Tuesday, June 29, 2010

The Difference Between a License and an Easement: Station #2, LLC v. Lynch

In Station #2, LLC v. Michael Lynch, et al. (June 10, 2010), the Supreme Court of Virginia distinguishes between the applicability of the Statute of Frauds to easements and its non-applicability to licenses.

You can link to the full-text of Justice Mims's opinion in Station #2 (which also addresses claims of fraudulent inducement to contract and statutory conspiracy) here.


The plaintiff in Station #2 -- the tenant of the first floor of a multi-use building in Norfolk -- alleged that its upstairs neighbors breached an oral agreement permitting Station #2 to enter the building's upper floor for the purpose of installing soundproofing material (yes, reading this decision immediately put us in mind of the long-running Charlottesville controversy regarding the sound emanating from certain establishments located in Belmont).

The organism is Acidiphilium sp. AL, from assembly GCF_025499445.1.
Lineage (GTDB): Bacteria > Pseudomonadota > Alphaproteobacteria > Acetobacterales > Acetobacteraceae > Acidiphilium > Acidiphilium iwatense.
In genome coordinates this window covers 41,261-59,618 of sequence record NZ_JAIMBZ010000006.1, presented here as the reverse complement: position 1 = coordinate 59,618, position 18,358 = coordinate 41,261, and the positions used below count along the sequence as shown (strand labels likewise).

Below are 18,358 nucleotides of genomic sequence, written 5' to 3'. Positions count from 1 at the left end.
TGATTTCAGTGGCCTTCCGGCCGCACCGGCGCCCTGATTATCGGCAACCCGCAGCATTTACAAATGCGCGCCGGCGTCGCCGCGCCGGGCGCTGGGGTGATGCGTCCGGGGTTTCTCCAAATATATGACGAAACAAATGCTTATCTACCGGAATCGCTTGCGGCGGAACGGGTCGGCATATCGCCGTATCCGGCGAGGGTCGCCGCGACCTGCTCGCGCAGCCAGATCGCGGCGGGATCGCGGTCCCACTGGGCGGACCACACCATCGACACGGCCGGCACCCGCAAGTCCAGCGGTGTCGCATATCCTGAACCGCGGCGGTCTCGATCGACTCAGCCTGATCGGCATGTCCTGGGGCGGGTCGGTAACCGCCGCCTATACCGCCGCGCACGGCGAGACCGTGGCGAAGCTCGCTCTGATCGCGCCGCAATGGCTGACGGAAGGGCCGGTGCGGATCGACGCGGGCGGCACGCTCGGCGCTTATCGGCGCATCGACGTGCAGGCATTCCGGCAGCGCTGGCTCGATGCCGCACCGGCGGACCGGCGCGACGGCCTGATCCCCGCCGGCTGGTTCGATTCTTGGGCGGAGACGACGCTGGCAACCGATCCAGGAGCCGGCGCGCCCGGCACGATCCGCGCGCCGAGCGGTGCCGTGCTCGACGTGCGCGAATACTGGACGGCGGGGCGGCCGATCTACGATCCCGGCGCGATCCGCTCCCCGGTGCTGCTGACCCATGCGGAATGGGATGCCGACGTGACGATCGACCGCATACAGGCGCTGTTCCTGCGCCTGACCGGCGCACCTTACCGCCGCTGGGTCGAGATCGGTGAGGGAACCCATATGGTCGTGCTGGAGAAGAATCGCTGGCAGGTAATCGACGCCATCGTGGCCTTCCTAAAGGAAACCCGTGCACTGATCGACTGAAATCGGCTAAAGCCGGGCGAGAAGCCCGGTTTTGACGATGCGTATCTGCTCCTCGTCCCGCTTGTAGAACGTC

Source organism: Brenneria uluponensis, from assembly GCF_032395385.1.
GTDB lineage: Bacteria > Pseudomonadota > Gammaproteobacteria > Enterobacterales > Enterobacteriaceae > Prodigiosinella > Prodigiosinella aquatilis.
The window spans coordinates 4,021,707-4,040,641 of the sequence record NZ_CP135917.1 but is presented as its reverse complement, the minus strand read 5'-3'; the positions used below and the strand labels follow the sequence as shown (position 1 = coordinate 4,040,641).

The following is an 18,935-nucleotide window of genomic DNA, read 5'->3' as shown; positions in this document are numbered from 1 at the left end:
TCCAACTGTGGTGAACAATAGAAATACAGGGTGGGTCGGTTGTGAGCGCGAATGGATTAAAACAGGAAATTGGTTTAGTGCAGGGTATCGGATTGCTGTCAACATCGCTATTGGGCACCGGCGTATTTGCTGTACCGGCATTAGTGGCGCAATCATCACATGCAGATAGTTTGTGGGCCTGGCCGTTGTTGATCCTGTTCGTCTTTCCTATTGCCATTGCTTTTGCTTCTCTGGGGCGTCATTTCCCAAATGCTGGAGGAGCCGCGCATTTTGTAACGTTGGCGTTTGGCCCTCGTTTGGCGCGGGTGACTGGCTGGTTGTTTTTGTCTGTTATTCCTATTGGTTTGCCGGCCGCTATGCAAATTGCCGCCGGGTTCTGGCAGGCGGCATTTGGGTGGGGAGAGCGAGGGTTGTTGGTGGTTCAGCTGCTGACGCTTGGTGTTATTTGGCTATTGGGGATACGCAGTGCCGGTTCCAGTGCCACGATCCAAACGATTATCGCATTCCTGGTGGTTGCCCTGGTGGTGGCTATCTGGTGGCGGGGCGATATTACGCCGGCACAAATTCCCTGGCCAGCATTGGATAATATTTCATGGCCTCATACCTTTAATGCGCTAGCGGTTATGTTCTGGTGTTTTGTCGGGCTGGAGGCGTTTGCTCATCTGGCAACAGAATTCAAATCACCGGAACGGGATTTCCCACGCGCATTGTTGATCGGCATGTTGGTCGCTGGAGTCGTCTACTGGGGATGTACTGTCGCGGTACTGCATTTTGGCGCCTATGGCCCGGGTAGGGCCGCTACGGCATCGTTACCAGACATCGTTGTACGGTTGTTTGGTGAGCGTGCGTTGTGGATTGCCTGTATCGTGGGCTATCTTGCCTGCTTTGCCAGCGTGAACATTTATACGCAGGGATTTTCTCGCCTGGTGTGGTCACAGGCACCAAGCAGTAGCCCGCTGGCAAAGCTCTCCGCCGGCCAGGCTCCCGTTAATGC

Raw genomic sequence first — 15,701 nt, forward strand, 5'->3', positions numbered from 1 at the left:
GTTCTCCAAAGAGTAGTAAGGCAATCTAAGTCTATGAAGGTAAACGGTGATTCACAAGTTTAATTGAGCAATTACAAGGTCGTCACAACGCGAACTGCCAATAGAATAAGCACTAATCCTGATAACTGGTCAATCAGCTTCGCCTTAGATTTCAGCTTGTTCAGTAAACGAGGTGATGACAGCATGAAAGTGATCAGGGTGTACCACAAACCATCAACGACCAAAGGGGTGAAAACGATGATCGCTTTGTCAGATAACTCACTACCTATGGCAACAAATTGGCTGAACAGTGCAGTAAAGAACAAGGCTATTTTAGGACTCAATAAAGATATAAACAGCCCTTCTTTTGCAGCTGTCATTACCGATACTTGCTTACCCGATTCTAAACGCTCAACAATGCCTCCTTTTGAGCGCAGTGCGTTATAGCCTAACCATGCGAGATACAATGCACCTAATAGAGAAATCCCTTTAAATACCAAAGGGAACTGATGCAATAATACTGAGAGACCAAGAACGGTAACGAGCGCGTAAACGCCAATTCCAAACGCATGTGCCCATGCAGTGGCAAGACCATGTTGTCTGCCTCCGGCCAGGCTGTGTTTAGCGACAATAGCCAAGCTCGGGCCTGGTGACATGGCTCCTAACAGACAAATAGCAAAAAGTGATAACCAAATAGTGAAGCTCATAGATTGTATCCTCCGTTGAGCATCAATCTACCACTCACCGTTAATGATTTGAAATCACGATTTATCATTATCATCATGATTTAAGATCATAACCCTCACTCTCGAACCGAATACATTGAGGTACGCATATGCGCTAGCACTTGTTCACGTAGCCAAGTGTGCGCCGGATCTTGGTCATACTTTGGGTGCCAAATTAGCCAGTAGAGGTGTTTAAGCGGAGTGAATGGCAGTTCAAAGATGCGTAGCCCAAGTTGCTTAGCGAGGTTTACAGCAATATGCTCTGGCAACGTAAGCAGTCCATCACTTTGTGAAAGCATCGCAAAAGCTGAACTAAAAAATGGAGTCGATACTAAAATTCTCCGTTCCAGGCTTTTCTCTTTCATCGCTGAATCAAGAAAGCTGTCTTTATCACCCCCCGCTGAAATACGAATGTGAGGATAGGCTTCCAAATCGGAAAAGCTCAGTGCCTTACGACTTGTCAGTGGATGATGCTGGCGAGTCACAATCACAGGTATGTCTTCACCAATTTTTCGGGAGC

The upstairs neighbors countered that the breach of contract claim was barred by the Statute of Frauds -- namely, Code of Virginia §11-2(6), which provides that "any contract for the sale of real estate, or for the lease thereof for more than a year" must be in writing in order to be enforceable.

Rejecting this contention (and reversing the Circuit Court), the Supreme Court determined that permission to install the soundproofing constituted a license ("permission merely to enter the real property of another without ... continuing use") rather than an easement (which "concerns the continuing use of real property") and therefore was outside the ambit of the Statute of Frauds.  As such, the oral grant of the license was enforceable.


The practice lesson here: always consider the specific nature of the property right you are getting or giving when applying a Statute of Frauds analysis (then, if you are the fretful type, put the agreement in writing either way!)

Turn down that infernal noise!!!